I’m a bit behind on the Trees of Reverie bookish challenges, but better late than never! So with this in mind one of the daily bookish challenges is to list your top ten favourite words, so here goes.
These are my favourites:
Chortle is a combination of chuckle and snort and was coined by Lewis Carroll in his 1871 novel Through The Looking Glass. I like the sound of the word, it evokes a wonderful sense of laughter and fun.
Dreamscape was coined by Sylvia Path during her 1958 poem, “The Ghost’s Leave taking.” The word sounds dreamy and imaginative.
Knickerblocker. Well, because it sounds funny and is both a sumptuous ice-cream and that has to be good. But it is also a type of loose-fitting breaches, which adds a dual meaning that’s amusing too!
Butterfingers. Charles Dickens used this in 1836 in The Pickwick Papers. It sums up the inability to catch, and I was never very good at sports so that’s why it appeals to me.
Honey trap. This usually applies to a woman luring a man, into revealing information. It was first used in 1974 in John Le Carre’s Tinker Tailor Soldier Spy: “You see, long ago when I was a little boy I made a mistake and walked into a honey-trap.”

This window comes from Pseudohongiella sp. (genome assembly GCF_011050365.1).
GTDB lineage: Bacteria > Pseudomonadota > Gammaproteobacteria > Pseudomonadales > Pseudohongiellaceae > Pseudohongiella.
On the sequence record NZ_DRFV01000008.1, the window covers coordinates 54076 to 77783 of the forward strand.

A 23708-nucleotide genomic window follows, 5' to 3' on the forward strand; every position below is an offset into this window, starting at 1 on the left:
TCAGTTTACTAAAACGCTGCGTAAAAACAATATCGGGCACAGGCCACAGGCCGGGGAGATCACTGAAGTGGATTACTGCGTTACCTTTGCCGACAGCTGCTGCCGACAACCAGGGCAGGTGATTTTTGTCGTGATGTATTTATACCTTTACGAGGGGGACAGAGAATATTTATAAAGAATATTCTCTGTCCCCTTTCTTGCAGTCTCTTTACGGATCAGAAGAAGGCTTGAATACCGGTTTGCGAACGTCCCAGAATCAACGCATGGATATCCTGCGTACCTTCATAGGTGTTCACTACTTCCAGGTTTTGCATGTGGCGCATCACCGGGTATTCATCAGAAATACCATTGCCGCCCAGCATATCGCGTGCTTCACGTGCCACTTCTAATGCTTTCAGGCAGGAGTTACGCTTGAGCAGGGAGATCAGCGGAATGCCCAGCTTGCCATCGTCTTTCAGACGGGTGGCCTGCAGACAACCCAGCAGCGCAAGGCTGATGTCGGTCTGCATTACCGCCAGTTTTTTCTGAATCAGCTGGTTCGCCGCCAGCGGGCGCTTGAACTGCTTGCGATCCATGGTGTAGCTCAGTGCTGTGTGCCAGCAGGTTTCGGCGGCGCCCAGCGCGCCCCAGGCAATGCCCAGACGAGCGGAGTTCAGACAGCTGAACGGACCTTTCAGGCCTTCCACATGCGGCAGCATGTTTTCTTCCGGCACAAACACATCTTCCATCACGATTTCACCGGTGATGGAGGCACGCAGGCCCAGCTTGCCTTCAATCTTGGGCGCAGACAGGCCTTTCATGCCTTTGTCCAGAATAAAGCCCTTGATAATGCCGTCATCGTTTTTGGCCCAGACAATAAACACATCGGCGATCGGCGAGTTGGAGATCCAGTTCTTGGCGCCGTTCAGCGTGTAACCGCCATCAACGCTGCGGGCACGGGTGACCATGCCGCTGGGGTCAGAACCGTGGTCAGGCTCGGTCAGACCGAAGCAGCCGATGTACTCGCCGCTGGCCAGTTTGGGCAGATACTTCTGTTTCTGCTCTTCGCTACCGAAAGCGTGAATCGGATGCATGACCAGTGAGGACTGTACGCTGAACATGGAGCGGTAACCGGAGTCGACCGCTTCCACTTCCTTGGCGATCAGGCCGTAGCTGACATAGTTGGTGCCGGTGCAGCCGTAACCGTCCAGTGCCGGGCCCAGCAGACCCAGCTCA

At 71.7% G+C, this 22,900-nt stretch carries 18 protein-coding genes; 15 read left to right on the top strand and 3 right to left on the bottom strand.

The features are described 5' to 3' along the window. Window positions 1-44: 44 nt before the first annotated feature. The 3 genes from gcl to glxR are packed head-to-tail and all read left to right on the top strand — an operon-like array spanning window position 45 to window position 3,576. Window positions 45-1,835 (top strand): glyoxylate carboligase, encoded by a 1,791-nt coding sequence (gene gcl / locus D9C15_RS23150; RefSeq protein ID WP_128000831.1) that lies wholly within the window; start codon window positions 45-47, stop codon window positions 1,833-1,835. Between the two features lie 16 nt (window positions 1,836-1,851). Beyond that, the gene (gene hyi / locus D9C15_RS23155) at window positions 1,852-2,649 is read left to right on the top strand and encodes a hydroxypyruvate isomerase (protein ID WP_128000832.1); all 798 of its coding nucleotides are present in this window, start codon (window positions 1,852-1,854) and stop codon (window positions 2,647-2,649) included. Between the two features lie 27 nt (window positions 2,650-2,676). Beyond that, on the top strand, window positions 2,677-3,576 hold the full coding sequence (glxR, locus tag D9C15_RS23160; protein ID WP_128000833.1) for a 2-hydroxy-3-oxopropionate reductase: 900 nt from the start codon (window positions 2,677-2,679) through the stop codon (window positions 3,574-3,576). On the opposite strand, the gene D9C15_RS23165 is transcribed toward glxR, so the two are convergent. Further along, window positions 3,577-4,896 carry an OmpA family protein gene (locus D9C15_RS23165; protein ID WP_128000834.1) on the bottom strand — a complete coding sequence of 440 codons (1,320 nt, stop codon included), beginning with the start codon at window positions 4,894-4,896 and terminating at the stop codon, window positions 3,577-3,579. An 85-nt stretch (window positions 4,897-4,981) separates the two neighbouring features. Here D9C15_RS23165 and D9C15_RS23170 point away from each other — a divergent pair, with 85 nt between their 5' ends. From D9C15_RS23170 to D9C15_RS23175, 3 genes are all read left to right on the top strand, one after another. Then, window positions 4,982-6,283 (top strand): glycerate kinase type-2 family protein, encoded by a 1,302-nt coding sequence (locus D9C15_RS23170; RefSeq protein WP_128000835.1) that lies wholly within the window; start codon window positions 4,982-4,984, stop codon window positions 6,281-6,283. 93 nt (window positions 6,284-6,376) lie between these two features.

Scaredly-cat. A timid, cowardly person. First introduced in 1933 by US author Dorothy Parker in a short story The Waltz with this line: “Oh, yes, do let’s dance together. It’s so nice to meet a man who isn’t a scaredy=cat about catching my beri-beri.”
Tween. In The Fellowship of the Ring, Tolkien’s Tween was a Hobbit between the ages of 20 and 33, (33 being when Hobbits come of age).
Frenemy. A blend of friend and enemy coined in 1953 by the American journalist Walter Winchell (1897-1972). “Howz about calling the Russians our Frenemies?” This word just rolls off your tongue.
Muggle. A person with no magical powers and regarded as inferior, especially in the workplace. Bound to choose this one as I’m a bit of a Harry Potter fan.
Bedazzled. To be irresistibly enchanted, dazed or pleased. I love pretty objects especially crystals so bedazzled just had to be on my list. The word first appears in Shakespeare’s The Taming of the Shrew when Katharina says: “Pardon, old father, my mistaking eyes, that have been so bedazzled with the sun that everything I look on seemeth green.”
Decided to add some extra ones for fun!
Aloha. This means affection, peace, compassion and mercy in the Hawaiian language. Since the middle of the 19th century, it also has come to be used as an English greeting to say goodbye and hello.
Oh and two Scottish ones too! Well, I grew up in Edinburgh, so of course I’d have to!
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